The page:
Millions of taxpayers’ dollars could be saved by setting up an independent body to investigate miscarriages of justice currently dealt with by a “clumsy and blunt” court process, Canterbury University’s dean of law says.
Chris Gallavin and Labour justice spokesperson Andrew Little have renewed a decade-old debate, calling for the establishment of a Criminal Cases Review Commission.
I’m actually a supporter of such a Commission. It was the Peter Ellis case that convinced me it was necessary.
Little said the current process for dealing with alleged miscarriages of justice was “very ad hoc and there’s no dedicated resources to it”.
He quoted research which showed there were about 12 cases of injustice in New Zealand each year, but only one or two were picked up in through the prerogative of mercy process.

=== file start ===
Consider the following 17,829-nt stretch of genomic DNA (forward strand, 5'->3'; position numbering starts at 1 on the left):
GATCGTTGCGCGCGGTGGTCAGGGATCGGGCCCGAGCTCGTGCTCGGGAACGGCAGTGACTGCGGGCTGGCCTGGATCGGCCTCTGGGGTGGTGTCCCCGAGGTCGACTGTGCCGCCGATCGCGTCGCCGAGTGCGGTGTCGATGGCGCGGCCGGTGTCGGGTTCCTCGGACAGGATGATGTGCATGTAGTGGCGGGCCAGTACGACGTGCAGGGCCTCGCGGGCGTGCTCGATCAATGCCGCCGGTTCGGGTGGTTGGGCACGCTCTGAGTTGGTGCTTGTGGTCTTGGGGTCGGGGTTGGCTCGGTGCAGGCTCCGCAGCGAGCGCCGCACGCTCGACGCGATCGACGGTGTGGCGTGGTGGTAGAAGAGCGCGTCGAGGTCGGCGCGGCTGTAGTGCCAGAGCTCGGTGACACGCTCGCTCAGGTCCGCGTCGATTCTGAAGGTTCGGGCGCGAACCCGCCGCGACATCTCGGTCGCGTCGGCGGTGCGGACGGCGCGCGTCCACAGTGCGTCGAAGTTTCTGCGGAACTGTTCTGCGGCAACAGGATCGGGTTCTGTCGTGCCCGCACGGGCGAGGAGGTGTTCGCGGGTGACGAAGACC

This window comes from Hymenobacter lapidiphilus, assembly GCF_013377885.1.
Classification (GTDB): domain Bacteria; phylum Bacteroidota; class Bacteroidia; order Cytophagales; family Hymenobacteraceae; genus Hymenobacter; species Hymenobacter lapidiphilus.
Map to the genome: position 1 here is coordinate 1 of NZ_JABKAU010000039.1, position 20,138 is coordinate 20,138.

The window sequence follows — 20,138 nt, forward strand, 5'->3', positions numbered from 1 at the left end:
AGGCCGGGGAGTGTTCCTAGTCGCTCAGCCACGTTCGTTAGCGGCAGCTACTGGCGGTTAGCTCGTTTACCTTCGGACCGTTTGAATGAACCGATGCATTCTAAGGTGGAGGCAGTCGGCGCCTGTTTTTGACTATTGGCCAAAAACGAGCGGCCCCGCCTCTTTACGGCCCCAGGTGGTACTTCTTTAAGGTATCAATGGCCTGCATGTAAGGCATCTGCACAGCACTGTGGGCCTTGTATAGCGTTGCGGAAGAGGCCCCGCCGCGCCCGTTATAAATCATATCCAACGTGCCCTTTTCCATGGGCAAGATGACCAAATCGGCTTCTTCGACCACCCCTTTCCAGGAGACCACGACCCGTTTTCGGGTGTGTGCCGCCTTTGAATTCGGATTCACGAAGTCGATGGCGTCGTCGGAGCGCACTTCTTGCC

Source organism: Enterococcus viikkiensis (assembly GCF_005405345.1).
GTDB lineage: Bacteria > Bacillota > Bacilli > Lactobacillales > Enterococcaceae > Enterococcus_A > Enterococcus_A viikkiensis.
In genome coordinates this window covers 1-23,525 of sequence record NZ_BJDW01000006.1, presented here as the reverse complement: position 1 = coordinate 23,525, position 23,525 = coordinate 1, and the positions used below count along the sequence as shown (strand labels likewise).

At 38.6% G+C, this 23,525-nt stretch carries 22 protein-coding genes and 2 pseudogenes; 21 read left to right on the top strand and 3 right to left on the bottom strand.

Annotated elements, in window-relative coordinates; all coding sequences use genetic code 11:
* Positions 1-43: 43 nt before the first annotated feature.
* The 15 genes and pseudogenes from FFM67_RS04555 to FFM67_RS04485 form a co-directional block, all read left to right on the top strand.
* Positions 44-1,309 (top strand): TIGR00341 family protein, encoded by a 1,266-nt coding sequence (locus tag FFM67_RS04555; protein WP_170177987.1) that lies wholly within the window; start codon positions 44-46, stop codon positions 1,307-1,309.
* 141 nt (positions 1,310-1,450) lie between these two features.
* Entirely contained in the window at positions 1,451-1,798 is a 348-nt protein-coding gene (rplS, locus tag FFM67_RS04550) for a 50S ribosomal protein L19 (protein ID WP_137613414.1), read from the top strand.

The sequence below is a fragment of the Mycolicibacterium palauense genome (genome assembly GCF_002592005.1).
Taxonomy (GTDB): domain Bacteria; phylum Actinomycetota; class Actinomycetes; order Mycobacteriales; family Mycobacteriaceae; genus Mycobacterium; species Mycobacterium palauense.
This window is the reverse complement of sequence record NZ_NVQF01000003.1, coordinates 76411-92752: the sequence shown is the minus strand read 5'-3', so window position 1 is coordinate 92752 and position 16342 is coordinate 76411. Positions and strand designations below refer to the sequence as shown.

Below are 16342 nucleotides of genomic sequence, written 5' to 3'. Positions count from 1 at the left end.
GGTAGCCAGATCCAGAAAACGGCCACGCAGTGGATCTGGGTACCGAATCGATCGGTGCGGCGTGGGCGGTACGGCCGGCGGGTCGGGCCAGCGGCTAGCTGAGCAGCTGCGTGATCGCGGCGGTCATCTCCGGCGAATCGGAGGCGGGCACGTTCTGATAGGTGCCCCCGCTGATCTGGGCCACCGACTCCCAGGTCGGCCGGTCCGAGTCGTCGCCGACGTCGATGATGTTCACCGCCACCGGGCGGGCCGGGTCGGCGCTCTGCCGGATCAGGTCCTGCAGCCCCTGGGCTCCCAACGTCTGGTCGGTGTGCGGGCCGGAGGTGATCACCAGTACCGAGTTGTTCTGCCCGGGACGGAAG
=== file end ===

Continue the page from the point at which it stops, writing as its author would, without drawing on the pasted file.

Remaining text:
As I said, I support such a Commission. But what isn’t clear is whether Labour is promising to establish one, or is just calling for this Government to introduce one. There is a significant difference. If it is the former, then what are the proposed details of it, what will it cost, and what will its scope and powers be? Much harder to do the detailed work, than to just say I think this is a good idea.